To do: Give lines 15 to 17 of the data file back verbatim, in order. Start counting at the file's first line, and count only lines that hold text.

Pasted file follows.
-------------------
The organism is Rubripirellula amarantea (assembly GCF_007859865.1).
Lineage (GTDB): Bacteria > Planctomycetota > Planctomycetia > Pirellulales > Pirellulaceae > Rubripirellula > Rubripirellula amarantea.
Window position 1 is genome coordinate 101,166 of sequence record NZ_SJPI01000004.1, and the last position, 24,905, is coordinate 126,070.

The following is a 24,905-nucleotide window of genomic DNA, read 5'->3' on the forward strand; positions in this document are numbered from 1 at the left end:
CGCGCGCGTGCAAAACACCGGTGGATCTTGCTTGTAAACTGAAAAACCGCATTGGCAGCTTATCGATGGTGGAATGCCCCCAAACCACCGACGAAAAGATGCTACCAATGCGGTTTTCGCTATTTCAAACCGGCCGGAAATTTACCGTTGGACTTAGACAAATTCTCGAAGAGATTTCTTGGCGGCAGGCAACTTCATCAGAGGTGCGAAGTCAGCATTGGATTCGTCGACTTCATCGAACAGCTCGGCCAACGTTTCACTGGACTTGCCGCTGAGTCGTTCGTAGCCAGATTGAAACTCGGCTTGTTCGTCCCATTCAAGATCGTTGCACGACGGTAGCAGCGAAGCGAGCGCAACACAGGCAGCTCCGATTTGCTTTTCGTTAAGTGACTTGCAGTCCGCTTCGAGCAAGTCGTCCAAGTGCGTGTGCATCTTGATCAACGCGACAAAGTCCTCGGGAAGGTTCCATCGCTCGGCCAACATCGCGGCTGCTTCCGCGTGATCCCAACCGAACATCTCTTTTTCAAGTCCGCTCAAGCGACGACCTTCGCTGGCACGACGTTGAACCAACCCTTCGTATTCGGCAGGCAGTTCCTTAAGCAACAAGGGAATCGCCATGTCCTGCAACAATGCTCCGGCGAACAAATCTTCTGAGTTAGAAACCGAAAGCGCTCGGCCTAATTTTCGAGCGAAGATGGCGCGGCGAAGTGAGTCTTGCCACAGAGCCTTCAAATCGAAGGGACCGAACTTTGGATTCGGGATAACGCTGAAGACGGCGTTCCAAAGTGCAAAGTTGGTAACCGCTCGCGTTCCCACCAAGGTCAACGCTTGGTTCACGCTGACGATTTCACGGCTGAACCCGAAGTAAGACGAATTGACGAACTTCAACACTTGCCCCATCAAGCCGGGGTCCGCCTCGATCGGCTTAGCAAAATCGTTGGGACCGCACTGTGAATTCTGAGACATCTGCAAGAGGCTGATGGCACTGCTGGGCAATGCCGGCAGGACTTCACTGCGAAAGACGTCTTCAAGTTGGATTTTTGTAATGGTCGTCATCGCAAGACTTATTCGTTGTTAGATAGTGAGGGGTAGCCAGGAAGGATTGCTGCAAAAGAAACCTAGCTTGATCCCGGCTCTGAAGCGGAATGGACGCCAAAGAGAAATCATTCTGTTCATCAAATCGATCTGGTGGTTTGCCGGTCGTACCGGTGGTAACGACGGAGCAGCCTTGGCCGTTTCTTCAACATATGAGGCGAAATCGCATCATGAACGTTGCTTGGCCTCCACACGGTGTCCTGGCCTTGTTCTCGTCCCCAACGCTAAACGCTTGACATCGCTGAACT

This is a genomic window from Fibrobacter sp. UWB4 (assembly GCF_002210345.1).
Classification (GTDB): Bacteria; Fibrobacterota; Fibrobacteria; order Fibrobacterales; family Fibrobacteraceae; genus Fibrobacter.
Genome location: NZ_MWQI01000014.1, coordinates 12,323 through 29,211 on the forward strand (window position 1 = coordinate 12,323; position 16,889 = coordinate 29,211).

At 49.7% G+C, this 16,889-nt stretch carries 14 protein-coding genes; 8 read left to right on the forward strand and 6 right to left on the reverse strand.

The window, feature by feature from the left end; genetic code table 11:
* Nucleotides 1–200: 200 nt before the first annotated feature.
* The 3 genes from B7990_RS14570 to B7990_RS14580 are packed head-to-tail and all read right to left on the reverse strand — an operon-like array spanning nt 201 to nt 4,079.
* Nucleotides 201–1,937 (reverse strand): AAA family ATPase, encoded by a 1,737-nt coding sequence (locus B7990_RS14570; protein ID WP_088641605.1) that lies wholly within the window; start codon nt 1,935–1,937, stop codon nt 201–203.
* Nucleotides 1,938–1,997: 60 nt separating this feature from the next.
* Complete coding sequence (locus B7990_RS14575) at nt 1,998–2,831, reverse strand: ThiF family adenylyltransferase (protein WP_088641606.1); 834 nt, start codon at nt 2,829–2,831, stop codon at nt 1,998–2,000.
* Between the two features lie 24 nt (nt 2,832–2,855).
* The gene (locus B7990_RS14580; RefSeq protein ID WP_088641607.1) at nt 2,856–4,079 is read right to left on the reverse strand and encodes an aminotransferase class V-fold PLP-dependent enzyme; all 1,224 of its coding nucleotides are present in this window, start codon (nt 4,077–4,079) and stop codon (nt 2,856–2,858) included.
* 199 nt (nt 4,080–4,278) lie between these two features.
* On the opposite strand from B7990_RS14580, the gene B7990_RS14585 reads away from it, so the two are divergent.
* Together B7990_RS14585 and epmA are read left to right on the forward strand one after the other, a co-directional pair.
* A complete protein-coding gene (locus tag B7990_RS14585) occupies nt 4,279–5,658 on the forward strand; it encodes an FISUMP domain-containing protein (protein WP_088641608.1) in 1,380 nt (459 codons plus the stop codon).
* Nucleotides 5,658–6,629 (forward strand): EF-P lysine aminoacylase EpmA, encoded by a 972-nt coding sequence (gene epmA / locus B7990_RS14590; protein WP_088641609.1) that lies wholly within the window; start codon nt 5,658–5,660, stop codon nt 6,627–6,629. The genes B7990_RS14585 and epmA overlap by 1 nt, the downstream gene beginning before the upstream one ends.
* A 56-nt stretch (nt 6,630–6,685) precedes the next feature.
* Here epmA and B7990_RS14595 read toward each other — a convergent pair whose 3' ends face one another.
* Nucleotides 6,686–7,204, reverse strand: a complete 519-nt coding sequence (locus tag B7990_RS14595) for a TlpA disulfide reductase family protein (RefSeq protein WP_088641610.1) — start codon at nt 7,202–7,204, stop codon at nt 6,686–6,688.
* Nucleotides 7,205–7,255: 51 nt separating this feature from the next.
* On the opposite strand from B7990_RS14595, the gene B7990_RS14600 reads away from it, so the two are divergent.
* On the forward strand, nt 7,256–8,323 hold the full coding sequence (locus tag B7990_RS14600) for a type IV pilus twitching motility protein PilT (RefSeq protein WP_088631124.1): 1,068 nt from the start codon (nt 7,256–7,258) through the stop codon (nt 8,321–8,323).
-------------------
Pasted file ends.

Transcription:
* Complete coding sequence (locus B7990_RS14575) at nt 1,998–2,831, reverse strand: ThiF family adenylyltransferase (protein WP_088641606.1); 834 nt, start codon at nt 2,829–2,831, stop codon at nt 1,998–2,000.
* Between the two features lie 24 nt (nt 2,832–2,855).
* The gene (locus B7990_RS14580; RefSeq protein ID WP_088641607.1) at nt 2,856–4,079 is read right to left on the reverse strand and encodes an aminotransferase class V-fold PLP-dependent enzyme; all 1,224 of its coding nucleotides are present in this window, start codon (nt 4,077–4,079) and stop codon (nt 2,856–2,858) included.